Maidens’ Garlands are a funerary memento for the death of a young chaste woman . They are also known as Virgin’s Crowns or Crants. The word Crant deriving from the German “ kranz”, meaning wreath, garland or chaplet.
The custom of hanging maidens’ garlands up in churches seems to have been common in the seventeenth, eighteenth and into the nineteenth centuries. It is even mentioned in William Shakespeare’s Hamlet where at the burial of Ophelia
“…. She is allowed her virgin crants, her maiden strewments”.
They were usually made on to a wicker work frame and appeared to be similar to, and reference, floral bridal wreaths. They could be decorated with gold and silver filigree work , blown birds’ eggs , shells and with ribbons,, silk and paper flowers and rosettes.. Sometimes the flowers were made from paper which might be folded and crimped and then painted. In some places circular white parchment flowers are painted with black crosses. There was usually a center piece made from paper such as a collar or handkerchief or a glove. Sometimes there is text present – an epitaph which might have been chosen by the maiden herself.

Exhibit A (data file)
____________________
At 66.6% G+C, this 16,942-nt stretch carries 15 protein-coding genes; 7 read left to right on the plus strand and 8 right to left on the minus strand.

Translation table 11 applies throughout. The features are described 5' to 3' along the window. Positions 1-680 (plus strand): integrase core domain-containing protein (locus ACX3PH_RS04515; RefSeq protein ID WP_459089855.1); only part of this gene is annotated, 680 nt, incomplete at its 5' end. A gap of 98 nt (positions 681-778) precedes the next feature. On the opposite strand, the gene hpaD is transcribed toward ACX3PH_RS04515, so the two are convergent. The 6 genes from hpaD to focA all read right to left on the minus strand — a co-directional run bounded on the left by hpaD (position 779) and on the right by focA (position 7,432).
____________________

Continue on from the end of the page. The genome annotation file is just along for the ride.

The garlands were carried before the corpses of young unmarried women at their funerals or placed on the top of the coffin. By the 17th century it was customary for the garland to be hung over the dead girl’s pew or in the chancel of the church till it disintergrated. The paper gloves which are commonly incorporated into the design of the garland are thought to represent the metaphorical gauntlet ready to be thrown down to defend the dead girl’s honour should anyone dare to question her reputation or virginity.
These lines written by the poet Anna Seward in 1792 refer to the custom;
“The gloves suspended by the garland’s side
White as its snowy flowers with ribbon tied
Dear village! Long may these wreaths funeral spread,
Simple memorials of thy early dead”